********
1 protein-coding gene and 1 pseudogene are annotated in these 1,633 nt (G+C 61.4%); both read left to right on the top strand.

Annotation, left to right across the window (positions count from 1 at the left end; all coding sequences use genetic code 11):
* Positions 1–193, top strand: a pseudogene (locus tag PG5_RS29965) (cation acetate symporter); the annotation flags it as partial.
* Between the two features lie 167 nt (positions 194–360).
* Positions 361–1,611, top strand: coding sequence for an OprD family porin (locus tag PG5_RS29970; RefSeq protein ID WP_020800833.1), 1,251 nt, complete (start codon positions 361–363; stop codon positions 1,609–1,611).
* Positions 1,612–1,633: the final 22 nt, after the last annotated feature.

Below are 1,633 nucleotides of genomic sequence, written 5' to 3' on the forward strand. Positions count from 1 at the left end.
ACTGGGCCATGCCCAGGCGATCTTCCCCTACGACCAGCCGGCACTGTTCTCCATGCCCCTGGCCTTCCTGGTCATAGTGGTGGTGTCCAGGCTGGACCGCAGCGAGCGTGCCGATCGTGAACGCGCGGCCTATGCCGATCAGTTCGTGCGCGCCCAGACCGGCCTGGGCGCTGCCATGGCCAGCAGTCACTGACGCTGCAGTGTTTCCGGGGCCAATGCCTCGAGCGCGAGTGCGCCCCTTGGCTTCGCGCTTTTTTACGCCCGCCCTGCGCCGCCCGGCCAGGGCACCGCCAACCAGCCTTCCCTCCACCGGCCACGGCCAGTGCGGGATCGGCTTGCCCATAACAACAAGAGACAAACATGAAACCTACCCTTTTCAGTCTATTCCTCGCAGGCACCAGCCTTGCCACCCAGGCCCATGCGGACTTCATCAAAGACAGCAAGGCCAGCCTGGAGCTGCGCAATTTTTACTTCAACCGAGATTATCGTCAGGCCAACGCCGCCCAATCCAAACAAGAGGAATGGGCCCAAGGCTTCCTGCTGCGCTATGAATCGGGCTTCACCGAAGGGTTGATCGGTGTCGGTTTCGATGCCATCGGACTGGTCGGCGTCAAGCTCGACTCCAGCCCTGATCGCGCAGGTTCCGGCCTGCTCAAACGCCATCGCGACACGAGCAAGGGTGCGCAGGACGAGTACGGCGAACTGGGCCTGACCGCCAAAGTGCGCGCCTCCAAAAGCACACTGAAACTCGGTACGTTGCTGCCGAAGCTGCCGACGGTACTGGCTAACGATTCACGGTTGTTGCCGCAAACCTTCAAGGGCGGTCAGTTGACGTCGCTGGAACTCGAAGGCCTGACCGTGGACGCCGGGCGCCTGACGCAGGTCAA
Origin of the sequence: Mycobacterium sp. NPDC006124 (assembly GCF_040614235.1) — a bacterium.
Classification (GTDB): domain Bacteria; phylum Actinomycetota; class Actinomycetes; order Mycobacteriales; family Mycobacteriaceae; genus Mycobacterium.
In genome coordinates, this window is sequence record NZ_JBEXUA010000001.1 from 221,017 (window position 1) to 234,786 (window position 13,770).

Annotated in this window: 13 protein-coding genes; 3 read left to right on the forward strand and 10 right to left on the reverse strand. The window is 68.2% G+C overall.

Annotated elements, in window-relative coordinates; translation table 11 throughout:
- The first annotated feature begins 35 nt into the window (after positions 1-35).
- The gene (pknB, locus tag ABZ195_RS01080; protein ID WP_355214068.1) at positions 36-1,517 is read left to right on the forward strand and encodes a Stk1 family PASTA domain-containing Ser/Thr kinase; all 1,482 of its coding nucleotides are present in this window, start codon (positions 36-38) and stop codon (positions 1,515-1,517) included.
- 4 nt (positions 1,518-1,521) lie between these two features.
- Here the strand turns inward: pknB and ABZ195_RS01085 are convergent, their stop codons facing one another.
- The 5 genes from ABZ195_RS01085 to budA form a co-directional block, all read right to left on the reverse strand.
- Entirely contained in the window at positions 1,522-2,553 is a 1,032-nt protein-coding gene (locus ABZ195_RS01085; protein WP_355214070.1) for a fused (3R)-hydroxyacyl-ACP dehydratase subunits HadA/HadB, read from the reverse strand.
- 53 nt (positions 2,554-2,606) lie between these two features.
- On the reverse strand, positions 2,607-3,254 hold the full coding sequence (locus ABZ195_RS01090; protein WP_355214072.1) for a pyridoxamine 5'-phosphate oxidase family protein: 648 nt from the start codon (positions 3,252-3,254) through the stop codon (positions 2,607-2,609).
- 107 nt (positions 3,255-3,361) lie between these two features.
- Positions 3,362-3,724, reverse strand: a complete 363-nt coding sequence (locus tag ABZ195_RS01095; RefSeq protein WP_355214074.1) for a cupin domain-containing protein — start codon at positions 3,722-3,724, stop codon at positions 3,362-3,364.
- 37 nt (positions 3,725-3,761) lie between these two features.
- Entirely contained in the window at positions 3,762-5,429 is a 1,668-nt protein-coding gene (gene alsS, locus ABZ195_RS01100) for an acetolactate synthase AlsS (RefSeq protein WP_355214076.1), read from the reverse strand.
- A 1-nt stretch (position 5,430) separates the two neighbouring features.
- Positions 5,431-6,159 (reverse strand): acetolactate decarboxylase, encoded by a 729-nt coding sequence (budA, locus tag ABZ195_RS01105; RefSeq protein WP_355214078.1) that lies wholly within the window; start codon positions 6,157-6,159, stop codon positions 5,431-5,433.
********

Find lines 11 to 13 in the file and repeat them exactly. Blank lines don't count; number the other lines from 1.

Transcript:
In genome coordinates, this window is sequence record NZ_JBEXUA010000001.1 from 221,017 (window position 1) to 234,786 (window position 13,770).

Annotated in this window: 13 protein-coding genes; 3 read left to right on the forward strand and 10 right to left on the reverse strand. The window is 68.2% G+C overall.

Annotated elements, in window-relative coordinates; translation table 11 throughout: